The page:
White Rose exhibit explores students’ non-violent resistance in Nazi Germany


Photos by Kirsten Kumpf Baele

A variety of University of Iowa departments are joining together to spread the story of a non-violent resistance group in Nazi Germany.

The White Rose Traveling Exhibit will be on display at the UI College of Public Health Building at 145 N. Riverside Drive until May 30. This exhibit is free and open to the public from 8 a.m. – 5 p.m. on weekdays.

From June 1942 to February 1943, a group of University of Munich students and one professor anonymously distributed pamphlets around the city that urged Germans to oppose the Nazi regime. Eventually, six of the most prominent members were arrested and executed, including siblings Hans and Sophie Scholl. Today, the members of the White Rose are hailed as heroes.

The Weiße Rose Stiftung e.V. created the traveling exhibit to educate the public on the legacy of the White Rose movement. The exhibit consists of 47 different panels, which took several hours to hang in the Lower Level Atrium of the UI College of Public Health Building. Its sojourn in Iowa City is sponsored by several UI academic departments, Jewish institutions, and human rights groups. All of them have unique perspectives on why the movement was so important.


By hosting the exhibit, Dean Sue Curry of IU College of Public Health saw an excellent chance to emphasize the goals of the field. “I never miss an opportunity to tell people that social justice is one of our core values in public health,” she said. “Our dedication to social justice motivates people in this College to strive to improve the conditions in which everyone lives and thereby contribute to the formation of a just society.”

UI Department of History professor Elizabeth Heineman sees the White Rose Movement as an important indicator of what Germans knew about Nazi actions during the course of WWII. She explained that her students often ask her how much ordinary Germans “really knew” about the Holocaust, as if they only allowed atrocities to happen out of a lack of awareness. “This is a false comfort,” said Heineman. The second pamphlet, in particular, mentioned that 300,000 Jews had been murdered by the Nazis since the invasion of Poland. As Heineman noted, “The pamphlets challenged Germans to face up to what they already knew.”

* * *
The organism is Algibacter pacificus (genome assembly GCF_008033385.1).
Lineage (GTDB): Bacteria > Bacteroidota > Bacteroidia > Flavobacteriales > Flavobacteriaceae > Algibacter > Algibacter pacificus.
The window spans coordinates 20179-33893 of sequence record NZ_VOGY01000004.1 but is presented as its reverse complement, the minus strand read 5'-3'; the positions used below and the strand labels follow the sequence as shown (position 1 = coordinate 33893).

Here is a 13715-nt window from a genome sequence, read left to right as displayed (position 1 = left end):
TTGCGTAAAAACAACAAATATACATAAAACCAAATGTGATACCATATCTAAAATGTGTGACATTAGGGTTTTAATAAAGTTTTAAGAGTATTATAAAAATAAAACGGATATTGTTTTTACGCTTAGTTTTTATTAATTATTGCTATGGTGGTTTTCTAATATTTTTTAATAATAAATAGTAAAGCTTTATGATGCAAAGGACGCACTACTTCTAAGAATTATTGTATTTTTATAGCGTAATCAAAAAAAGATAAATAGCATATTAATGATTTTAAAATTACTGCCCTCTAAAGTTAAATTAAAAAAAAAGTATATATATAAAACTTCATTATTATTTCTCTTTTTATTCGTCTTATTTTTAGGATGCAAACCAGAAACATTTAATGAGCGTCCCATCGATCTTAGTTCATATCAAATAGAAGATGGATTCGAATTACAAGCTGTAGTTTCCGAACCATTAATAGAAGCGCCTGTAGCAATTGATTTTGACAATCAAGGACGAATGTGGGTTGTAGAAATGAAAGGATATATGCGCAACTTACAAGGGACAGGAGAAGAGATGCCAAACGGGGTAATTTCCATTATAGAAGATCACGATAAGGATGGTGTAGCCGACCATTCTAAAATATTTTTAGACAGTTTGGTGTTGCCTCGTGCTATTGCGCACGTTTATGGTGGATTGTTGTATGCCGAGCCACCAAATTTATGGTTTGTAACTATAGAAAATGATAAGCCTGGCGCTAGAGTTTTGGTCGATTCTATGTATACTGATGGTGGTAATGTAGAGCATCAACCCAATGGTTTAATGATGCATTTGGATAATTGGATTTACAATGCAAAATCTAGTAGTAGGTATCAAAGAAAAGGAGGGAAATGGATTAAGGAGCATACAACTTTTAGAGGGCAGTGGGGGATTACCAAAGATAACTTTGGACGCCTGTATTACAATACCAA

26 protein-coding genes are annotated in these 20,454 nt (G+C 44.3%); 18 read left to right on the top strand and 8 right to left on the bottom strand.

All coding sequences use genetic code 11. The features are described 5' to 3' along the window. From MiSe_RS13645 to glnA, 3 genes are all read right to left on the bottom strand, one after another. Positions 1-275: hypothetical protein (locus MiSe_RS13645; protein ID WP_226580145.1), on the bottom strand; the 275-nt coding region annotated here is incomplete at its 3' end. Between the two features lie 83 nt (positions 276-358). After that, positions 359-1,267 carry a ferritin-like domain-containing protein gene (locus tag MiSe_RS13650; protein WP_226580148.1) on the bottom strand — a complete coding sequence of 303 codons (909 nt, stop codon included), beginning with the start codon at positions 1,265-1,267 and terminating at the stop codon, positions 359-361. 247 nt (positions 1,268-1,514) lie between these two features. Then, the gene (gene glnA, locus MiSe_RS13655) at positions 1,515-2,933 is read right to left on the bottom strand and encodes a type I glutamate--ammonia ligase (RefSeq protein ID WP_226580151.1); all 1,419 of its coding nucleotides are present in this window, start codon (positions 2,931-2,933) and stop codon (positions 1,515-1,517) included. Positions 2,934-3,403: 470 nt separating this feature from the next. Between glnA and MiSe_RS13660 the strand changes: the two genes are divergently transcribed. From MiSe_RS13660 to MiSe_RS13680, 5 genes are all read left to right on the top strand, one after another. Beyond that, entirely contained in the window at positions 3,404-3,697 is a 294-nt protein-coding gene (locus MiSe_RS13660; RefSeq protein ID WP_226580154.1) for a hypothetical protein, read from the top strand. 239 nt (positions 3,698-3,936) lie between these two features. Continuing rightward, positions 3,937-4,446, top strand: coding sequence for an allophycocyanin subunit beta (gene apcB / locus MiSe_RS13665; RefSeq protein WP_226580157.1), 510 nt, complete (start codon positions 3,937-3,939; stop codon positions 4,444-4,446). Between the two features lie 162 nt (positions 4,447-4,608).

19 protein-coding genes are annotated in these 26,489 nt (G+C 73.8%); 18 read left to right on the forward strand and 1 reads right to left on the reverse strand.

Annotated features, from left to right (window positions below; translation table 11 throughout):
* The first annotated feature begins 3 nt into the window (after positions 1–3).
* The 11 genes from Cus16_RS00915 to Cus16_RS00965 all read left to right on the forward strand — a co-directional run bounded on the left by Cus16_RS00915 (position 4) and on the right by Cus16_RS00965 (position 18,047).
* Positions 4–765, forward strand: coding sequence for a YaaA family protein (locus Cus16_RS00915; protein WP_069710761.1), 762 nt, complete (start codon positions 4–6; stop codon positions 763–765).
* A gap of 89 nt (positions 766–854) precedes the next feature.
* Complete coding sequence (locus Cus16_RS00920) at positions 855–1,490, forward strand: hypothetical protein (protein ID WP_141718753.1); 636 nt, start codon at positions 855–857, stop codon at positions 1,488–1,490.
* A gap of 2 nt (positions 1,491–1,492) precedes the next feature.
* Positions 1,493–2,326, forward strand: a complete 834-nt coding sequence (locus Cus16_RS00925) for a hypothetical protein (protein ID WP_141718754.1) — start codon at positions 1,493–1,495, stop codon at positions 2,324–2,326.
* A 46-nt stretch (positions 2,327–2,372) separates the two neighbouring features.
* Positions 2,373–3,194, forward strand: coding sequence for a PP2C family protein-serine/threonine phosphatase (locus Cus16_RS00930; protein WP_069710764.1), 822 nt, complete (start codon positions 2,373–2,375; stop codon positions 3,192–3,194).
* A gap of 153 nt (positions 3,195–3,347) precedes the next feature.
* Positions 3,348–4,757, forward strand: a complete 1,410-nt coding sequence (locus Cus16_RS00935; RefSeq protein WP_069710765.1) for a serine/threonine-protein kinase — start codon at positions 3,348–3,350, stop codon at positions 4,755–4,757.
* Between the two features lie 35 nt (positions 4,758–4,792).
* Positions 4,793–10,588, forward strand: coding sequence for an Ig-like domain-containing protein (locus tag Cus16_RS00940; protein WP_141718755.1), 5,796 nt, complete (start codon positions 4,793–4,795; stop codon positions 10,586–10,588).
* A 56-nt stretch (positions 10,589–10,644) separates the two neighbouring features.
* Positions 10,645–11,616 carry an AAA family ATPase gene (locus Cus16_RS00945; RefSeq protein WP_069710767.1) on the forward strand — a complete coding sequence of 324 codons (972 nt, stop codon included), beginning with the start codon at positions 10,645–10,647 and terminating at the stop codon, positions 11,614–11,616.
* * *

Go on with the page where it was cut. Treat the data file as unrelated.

Stephen Gaies, the director of the UNI Center for Holocaust and Genocide Education, compared the White Rose movement to other youth resistance movements in Nazi Germany. Some, like the Swing Kids, took on anti-authoritarian stance that was more cultural than political. Others, like communist groups, were pre-existing political groups that had always opposed the Nazis. What made the members of the White Rose movement unique, Gaies said, was that they were “the insiders.” They were raised in ordinary families not targeted by the Nazis, had been members of Hitler Youth, and several had served in the military on the Eastern Front. They gradually realized the horrors perpetrated by the Nazis and decided to take action, aware that their opposing views could cost them their lives. As Gaies said, “These are the people whose lives help us to set our moral compass.”

Greg Hamot, the associate director of the UI Center for Human Rights, encourages parents to bring their children to the exhibit. “I hope you take in the exhibit as not just a distant event from the past, but as a thread in the fabric of the endeavor to dignify the existence of every human being,” he said. “A fabric that continues to be woven in the events of our lives today and will certainly continue well beyond our time on this earth.”



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